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IDGF showcasing crowd computing at EGI CF 2014

IDGF will be present with a tutorial/workshop and a booth at the EGI Community Forum 2014 in Helsinki, Finland, May 19-23, 2014.

On display at the booth are:

- CloudCase: a fully functional 8 RPI computer cluster-in-a-briefcase demonstrating: XtreemFS cloud file system, BOINC crowd computing, eStep e-Science middleware.
- Video list: Big Buck Bunny explaining Desktop Grids; Big Buck Bunny helps explaining XtreemFS; WeNMR video-interview with Alexandre Bonvin; BioNMR video interview with Goran Karlsson
- Demonstrations: On request we can demonstrate: WeNMR, BioVel, and Autodock applications running on crowd computing.

The 20th IDGF tutorial and workshop is titled "Supporting EGI users with crowd computing based on Desktop Grids" and hosts five presentations:

1. The HADDOCK WeNMR portal goes crowd computing by Alexandre M.J.J. Bonvin, WeNMR, Faculty of Science - Chemistry, Utrecht University, the Netherlands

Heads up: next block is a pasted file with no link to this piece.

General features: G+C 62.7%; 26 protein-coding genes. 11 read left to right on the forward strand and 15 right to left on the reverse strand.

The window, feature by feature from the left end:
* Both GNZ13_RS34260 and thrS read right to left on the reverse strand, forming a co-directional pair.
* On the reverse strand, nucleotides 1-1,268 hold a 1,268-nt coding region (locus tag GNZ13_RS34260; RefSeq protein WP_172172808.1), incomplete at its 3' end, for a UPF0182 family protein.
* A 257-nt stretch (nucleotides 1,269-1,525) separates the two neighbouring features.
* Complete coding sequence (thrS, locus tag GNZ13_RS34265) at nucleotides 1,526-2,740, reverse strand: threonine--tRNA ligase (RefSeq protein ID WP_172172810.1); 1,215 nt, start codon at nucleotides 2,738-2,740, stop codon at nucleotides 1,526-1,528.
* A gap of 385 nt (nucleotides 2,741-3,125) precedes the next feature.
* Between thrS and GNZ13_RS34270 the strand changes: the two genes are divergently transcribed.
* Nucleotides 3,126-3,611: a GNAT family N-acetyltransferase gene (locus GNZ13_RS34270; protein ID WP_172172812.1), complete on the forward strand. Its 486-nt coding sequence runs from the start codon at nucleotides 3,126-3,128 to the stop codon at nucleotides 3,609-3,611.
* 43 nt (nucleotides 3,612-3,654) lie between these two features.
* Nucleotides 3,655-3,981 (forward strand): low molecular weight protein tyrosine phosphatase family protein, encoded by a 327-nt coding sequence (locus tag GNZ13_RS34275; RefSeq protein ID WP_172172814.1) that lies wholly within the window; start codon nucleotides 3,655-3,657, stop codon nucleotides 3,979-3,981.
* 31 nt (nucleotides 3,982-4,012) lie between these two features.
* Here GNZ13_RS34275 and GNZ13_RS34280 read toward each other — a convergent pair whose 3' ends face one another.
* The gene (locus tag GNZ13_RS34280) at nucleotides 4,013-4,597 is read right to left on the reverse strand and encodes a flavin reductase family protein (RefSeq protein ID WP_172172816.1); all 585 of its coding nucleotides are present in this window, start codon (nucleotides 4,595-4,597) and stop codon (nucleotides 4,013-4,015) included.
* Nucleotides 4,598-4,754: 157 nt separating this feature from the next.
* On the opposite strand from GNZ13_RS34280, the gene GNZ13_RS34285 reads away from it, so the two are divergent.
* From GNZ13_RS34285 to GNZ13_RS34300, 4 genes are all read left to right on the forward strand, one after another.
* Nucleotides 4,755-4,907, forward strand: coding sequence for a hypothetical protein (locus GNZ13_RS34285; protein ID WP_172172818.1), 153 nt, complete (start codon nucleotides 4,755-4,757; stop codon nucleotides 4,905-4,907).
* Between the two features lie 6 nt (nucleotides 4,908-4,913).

2. Spatially explicit ecosystem modelling with the help of workflows and desktop grid technology by Peter Ittzes, BioVeL
3. Utilisation of IDGF computational resources: alternatives by Jozsef Kovacs, MTA SZTAKI, Hungary
4. Establishing and operating local desktop grids - use the power of your institutions idle computers by Tamas Kiss, University of Westminster, United Kingdom
5. Overview Crowd Computing by Ad Emmen, Stichting IDGF & AlmereGrid, The Netherlands

The tutorial/workshop will be concluded by a panel discussion.

More information is available at

IDGF-SP project facts IDGF-SP project facts

Project acronym:

Contract n°: RI-312297
Project type: CSA-SA
Start date: 01/11/2012
Duration: 24 months
Total budget: 
964,190 €
Funding from the EC: 
860.000 €
Total funded effort in person-month:
Web site:
Contact person:
Robert Lovas
email: rlovas[{at]}
tel.: +36  1 329 7864